Skip to main content

Making climate action possible for everyone

A blog post by Catherine Gee

Our Deputy Chief Executive reflects on the past year at Keep Scotland Beautiful and how we can all take action to make Scotland a Net Zero nation.

It is almost a year since the biggest climate change conference was hosted in Scotland.  It is almost a year since the signing of the Glasgow Climate Pact. Just 300+ days, and yet so much in the global context has changed. 

We are experiencing the shock waves of war in Europe as energy and food supplies are impacted.  We are living through a cost-of-living crisis. And we are hurtling towards the point of no return as the crises of climate change and biodiversity loss deepen creating the greatest threat humanity has ever faced.

It is interesting to see all these serious threats played out in the political arena, the media and in conversations around us.  It seems priorities are shifting again.  What was the focus last year has already slipped down the list.

There is no doubt that it can be hard to prioritise our environment when we hear of the horrific events in Ukraine.  It is difficult to engage with people who are struggling as prices for basics are soaring.  But we also have a great opportunity.

Perhaps, there has never been a better time than now to talk about climate change, to drive environmental action and to take action that will help our planet, our people and their pockets.

Climate friendly policy could save us, businesses and our government money. Until we have strong policies taking climate action individually will need to be stepped up.

Since The United Nations Conference of the Parties, or COP26, we have put hundreds of people through Climate Emergency Training, and in partnership with The Carbon Literacy Project, many have been accredited as Carbon Literate – selecting a personal and a group action to reduce carbon emissions – driving individual and collective change across the country. 

Those of us that have worked in the environmental sector for a while know the mantra - turn down your heating, drive less, eat more local and seasonal produce.  But it is clear that not everyone has made the connection that these climate actions will also help our own budgets. 

As we head out of Scotland’s Climate Week we have an opportunity to really make the messages hit home. 

It’s our chance to let people know that there is hope – that small and simple actions really can make an impact, not just on a domestic scale, helping us get through the long hard winter ahead, but globally.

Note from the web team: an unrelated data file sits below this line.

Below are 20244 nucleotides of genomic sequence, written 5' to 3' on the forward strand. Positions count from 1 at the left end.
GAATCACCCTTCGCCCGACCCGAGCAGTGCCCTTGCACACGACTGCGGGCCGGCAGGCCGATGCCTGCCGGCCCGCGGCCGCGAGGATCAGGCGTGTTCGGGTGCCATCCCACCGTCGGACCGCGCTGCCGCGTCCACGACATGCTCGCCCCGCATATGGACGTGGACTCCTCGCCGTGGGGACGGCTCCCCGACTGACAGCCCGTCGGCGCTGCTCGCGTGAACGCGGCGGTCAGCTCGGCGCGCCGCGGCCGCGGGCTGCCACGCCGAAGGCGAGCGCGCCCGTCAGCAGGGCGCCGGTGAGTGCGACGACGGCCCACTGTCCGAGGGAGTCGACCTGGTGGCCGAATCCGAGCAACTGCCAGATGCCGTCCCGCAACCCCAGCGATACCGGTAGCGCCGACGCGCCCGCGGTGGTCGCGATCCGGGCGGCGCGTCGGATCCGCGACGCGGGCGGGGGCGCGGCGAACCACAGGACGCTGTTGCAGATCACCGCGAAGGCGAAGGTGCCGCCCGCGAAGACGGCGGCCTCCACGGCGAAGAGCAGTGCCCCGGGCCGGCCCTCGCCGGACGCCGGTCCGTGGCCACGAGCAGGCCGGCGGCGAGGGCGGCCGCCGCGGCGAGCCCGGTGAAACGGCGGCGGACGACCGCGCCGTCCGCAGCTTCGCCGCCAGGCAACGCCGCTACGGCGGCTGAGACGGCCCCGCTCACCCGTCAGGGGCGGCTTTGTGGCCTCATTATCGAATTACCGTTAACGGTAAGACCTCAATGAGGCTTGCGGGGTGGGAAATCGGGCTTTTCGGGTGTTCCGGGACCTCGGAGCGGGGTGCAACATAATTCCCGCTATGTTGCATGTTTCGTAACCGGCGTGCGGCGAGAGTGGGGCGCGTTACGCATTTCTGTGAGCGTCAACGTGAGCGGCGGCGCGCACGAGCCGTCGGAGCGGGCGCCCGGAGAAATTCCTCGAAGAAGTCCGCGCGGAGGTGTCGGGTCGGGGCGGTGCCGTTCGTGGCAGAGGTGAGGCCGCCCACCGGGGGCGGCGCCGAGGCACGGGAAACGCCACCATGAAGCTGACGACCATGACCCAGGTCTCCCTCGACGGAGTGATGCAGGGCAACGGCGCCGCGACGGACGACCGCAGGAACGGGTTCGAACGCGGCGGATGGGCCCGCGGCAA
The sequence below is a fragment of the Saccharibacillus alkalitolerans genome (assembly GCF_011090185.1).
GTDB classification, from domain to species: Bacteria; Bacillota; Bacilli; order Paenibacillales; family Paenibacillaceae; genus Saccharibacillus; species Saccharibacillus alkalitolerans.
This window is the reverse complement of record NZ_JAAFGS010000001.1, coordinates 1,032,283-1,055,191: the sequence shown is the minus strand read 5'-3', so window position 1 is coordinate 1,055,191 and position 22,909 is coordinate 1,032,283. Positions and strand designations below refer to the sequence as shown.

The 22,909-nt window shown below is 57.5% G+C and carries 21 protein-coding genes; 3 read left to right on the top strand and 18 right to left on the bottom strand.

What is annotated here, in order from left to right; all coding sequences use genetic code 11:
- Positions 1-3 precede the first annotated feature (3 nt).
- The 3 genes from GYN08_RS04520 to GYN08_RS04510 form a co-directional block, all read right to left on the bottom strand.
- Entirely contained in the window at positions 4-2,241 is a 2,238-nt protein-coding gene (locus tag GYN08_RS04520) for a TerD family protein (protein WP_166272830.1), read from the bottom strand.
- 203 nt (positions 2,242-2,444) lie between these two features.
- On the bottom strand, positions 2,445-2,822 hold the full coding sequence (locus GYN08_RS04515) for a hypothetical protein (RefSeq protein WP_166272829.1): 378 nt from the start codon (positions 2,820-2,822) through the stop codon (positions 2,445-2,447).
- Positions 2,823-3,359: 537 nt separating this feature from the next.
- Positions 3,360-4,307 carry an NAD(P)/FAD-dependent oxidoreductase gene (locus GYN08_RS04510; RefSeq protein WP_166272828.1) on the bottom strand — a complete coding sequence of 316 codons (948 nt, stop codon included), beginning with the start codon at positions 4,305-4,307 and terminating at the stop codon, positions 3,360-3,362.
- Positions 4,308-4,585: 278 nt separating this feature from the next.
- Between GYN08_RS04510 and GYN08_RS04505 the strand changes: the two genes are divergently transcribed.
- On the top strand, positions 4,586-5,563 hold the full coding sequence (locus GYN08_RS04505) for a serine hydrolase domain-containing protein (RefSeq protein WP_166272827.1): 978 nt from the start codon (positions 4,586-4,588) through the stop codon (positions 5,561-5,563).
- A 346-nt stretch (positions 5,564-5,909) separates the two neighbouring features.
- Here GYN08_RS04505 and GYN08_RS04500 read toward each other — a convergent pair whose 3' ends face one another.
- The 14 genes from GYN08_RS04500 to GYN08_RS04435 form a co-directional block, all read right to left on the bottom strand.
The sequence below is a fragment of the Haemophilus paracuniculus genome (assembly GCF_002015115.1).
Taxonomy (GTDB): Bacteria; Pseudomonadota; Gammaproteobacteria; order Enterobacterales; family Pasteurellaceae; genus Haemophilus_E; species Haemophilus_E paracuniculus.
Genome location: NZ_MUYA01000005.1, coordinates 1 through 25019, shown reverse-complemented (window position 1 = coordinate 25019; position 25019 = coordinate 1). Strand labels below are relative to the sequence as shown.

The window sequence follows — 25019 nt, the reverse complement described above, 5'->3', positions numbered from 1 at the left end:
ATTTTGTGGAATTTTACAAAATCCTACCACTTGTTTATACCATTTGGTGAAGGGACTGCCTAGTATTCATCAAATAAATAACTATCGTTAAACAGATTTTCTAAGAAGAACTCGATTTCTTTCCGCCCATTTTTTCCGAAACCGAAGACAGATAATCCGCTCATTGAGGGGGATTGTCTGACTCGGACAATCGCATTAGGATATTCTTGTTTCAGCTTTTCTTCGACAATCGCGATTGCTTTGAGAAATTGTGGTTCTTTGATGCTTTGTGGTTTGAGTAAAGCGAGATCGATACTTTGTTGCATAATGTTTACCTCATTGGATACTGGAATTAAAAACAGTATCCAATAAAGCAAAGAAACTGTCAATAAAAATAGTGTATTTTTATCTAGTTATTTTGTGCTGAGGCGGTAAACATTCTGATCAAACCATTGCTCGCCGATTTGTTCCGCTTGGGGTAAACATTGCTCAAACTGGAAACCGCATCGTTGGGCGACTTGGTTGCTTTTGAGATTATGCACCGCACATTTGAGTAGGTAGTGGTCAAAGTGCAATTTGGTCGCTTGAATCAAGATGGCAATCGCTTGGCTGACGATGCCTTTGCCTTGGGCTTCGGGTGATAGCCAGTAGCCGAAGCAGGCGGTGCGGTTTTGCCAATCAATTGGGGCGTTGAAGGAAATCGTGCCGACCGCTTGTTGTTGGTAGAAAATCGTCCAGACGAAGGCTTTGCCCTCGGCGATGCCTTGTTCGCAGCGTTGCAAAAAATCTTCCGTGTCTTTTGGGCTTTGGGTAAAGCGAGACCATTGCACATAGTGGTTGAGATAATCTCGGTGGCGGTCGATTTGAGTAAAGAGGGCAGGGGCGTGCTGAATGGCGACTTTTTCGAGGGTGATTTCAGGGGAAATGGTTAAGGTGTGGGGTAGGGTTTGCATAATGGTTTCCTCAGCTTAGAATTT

During  #ScotClimateWeek we engaged with, and supported businesses, communities and individuals to ensure they know what they can do at home, work and in their neighbourhoods to combat the climate crisis. 

We reached 15,000+ children and young people through our live lessons beamed into primary and secondary schools empowering them to take action and were inspired by their ideas and commitment to tackle climate change.

We celebrated the success of community action by publishing our report on Scotland’s Climate Festival - which highlighted that 45% of the groups that held events were new to climate action.

And, we ran a free online workshop on the climate emergency and delivered training to organisations and 100’s of people who we hope will now be able to take action to reduce their greenhouse gas emissions.

Our Climate Emergency Training will continue to be the focus of what we do, as we aim to reach a wider number of organisations, businesses, young people and individuals to bust the myths and make real action possible.

Now is the time for us to step up support to make environmental action happen.  If we genuinely, as a country want to become a Net Zero nation by 2045, we all need to have conversations, sign up for training, and ensure we are equipped to take action to combat climate change.

We need to do this now, with or without the political support we so desperately need, to spearhead a green, fair, just and ambitious recovery from the challenges we are all facing.


First published in The Scotsman on 6 October 2022

We support the